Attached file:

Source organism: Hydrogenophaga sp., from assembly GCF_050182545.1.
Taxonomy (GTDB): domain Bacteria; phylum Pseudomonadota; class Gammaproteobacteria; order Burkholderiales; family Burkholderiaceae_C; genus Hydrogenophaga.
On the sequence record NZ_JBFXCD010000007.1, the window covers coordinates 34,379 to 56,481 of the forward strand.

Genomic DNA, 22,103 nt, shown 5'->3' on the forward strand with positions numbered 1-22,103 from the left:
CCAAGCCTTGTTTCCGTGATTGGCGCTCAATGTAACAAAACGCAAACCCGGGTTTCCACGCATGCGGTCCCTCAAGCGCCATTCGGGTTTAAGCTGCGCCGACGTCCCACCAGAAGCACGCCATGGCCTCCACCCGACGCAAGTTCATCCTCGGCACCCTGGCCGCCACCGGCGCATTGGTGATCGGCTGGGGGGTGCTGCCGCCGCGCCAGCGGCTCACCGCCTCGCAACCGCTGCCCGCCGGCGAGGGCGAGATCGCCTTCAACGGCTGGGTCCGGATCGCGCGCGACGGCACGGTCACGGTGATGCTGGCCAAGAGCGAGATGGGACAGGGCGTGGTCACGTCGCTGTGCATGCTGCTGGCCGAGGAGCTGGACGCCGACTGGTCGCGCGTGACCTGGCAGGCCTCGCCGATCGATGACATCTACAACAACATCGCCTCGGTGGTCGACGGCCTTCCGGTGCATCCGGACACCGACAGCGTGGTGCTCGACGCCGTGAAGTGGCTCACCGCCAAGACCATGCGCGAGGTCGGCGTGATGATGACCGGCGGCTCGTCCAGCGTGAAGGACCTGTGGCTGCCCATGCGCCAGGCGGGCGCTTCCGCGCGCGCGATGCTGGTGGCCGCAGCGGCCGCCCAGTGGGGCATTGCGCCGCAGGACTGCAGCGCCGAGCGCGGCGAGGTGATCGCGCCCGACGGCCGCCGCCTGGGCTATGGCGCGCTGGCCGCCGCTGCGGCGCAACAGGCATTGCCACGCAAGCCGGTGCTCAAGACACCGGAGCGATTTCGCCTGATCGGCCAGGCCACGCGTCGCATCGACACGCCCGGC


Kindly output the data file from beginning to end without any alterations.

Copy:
Source organism: Hydrogenophaga sp., from assembly GCF_050182545.1.
Taxonomy (GTDB): domain Bacteria; phylum Pseudomonadota; class Gammaproteobacteria; order Burkholderiales; family Burkholderiaceae_C; genus Hydrogenophaga.
On the sequence record NZ_JBFXCD010000007.1, the window covers coordinates 34,379 to 56,481 of the forward strand.

Genomic DNA, 22,103 nt, shown 5'->3' on the forward strand with positions numbered 1-22,103 from the left:
CCAAGCCTTGTTTCCGTGATTGGCGCTCAATGTAACAAAACGCAAACCCGGGTTTCCACGCATGCGGTCCCTCAAGCGCCATTCGGGTTTAAGCTGCGCCGACGTCCCACCAGAAGCACGCCATGGCCTCCACCCGACGCAAGTTCATCCTCGGCACCCTGGCCGCCACCGGCGCATTGGTGATCGGCTGGGGGGTGCTGCCGCCGCGCCAGCGGCTCACCGCCTCGCAACCGCTGCCCGCCGGCGAGGGCGAGATCGCCTTCAACGGCTGGGTCCGGATCGCGCGCGACGGCACGGTCACGGTGATGCTGGCCAAGAGCGAGATGGGACAGGGCGTGGTCACGTCGCTGTGCATGCTGCTGGCCGAGGAGCTGGACGCCGACTGGTCGCGCGTGACCTGGCAGGCCTCGCCGATCGATGACATCTACAACAACATCGCCTCGGTGGTCGACGGCCTTCCGGTGCATCCGGACACCGACAGCGTGGTGCTCGACGCCGTGAAGTGGCTCACCGCCAAGACCATGCGCGAGGTCGGCGTGATGATGACCGGCGGCTCGTCCAGCGTGAAGGACCTGTGGCTGCCCATGCGCCAGGCGGGCGCTTCCGCGCGCGCGATGCTGGTGGCCGCAGCGGCCGCCCAGTGGGGCATTGCGCCGCAGGACTGCAGCGCCGAGCGCGGCGAGGTGATCGCGCCCGACGGCCGCCGCCTGGGCTATGGCGCGCTGGCCGCCGCTGCGGCGCAACAGGCATTGCCACGCAAGCCGGTGCTCAAGACACCGGAGCGATTTCGCCTGATCGGCCAGGCCACGCGTCGCATCGACACGCCCGGC